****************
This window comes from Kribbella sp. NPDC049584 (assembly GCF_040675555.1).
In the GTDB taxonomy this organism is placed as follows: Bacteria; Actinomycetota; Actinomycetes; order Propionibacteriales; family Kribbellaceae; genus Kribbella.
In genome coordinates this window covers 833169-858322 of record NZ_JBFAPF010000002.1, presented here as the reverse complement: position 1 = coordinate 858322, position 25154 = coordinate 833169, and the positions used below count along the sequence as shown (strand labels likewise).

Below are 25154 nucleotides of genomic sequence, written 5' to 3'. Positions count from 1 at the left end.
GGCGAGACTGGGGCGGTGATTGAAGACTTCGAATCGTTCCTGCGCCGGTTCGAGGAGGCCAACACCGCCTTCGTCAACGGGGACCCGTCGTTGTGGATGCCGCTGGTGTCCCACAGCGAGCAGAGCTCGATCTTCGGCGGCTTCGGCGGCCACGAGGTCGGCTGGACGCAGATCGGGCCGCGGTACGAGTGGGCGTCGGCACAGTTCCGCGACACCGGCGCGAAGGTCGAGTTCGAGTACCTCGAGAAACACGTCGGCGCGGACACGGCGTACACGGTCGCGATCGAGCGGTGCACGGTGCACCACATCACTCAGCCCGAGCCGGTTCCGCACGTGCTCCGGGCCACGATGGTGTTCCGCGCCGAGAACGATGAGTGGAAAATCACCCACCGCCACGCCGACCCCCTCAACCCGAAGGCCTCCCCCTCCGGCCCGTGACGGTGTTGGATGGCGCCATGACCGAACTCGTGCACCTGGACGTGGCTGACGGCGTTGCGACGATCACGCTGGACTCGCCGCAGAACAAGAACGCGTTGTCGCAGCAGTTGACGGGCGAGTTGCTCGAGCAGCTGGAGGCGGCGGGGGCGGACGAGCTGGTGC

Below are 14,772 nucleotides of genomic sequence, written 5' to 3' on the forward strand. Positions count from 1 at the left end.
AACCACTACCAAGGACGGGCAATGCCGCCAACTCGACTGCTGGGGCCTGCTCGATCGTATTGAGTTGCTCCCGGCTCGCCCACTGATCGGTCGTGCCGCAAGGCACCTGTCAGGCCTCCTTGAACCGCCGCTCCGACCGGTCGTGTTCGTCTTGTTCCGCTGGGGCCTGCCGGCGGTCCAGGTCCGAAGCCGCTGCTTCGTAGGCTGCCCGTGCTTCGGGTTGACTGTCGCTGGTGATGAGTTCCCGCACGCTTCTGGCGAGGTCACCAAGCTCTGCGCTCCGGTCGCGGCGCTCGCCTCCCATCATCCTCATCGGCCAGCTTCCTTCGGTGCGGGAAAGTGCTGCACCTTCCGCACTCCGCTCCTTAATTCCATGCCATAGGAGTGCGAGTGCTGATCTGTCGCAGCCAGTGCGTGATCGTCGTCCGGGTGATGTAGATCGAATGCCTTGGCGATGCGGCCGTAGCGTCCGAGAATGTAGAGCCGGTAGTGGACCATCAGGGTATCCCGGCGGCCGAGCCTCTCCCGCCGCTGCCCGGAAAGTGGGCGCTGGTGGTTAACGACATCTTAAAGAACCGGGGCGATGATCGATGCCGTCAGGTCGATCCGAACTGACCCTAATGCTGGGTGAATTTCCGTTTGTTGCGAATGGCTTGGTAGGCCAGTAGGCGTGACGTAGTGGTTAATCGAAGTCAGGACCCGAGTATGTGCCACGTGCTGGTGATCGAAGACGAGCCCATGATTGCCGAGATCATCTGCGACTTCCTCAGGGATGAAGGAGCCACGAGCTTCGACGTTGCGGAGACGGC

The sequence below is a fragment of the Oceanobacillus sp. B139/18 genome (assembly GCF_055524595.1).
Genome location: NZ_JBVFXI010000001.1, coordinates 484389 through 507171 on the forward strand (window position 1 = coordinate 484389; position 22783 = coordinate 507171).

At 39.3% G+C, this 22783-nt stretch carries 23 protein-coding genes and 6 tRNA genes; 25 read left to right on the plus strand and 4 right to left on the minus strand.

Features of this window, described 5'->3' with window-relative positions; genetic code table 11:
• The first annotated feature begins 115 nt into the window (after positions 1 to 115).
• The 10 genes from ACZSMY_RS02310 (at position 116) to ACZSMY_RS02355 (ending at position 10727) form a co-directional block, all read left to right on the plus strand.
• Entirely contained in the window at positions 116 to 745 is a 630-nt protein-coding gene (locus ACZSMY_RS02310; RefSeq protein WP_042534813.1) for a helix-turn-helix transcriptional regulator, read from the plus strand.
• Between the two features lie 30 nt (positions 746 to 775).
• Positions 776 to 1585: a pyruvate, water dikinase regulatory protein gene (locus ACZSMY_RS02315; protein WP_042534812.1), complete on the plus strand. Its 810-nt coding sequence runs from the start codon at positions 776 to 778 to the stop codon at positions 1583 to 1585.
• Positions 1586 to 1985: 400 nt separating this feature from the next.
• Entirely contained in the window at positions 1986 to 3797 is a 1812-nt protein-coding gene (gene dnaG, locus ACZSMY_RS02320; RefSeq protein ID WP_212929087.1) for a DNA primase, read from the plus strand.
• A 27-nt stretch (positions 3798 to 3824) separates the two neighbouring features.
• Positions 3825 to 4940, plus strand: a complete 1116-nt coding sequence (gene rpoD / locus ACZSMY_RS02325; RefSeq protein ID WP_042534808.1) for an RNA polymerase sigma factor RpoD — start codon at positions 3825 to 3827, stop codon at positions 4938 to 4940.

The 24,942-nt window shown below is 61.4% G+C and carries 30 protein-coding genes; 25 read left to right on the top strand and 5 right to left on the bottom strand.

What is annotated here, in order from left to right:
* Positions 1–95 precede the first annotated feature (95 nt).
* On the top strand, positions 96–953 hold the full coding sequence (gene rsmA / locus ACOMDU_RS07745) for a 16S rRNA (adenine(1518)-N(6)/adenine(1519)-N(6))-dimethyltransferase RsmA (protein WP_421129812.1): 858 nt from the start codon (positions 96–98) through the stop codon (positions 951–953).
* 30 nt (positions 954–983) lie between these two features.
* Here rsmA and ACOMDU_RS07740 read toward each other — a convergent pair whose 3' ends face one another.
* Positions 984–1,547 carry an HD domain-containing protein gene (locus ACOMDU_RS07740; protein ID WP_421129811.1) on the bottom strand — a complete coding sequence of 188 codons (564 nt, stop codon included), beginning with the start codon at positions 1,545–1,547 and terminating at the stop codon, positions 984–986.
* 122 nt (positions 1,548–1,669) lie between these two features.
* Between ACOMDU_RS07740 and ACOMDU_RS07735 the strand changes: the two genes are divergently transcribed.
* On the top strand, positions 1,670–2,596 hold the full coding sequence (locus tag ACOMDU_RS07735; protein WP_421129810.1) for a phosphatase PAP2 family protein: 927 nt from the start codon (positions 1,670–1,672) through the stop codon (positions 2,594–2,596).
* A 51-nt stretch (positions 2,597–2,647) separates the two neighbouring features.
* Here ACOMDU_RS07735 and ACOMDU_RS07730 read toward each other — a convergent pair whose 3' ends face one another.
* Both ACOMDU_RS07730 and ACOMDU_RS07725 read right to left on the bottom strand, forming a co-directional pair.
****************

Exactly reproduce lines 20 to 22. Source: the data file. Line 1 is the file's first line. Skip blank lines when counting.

• Positions 3825 to 4940, plus strand: a complete 1116-nt coding sequence (gene rpoD / locus ACZSMY_RS02325; RefSeq protein ID WP_042534808.1) for an RNA polymerase sigma factor RpoD — start codon at positions 3825 to 3827, stop codon at positions 4938 to 4940.

The 24,942-nt window shown below is 61.4% G+C and carries 30 protein-coding genes; 25 read left to right on the top strand and 5 right to left on the bottom strand.

What is annotated here, in order from left to right: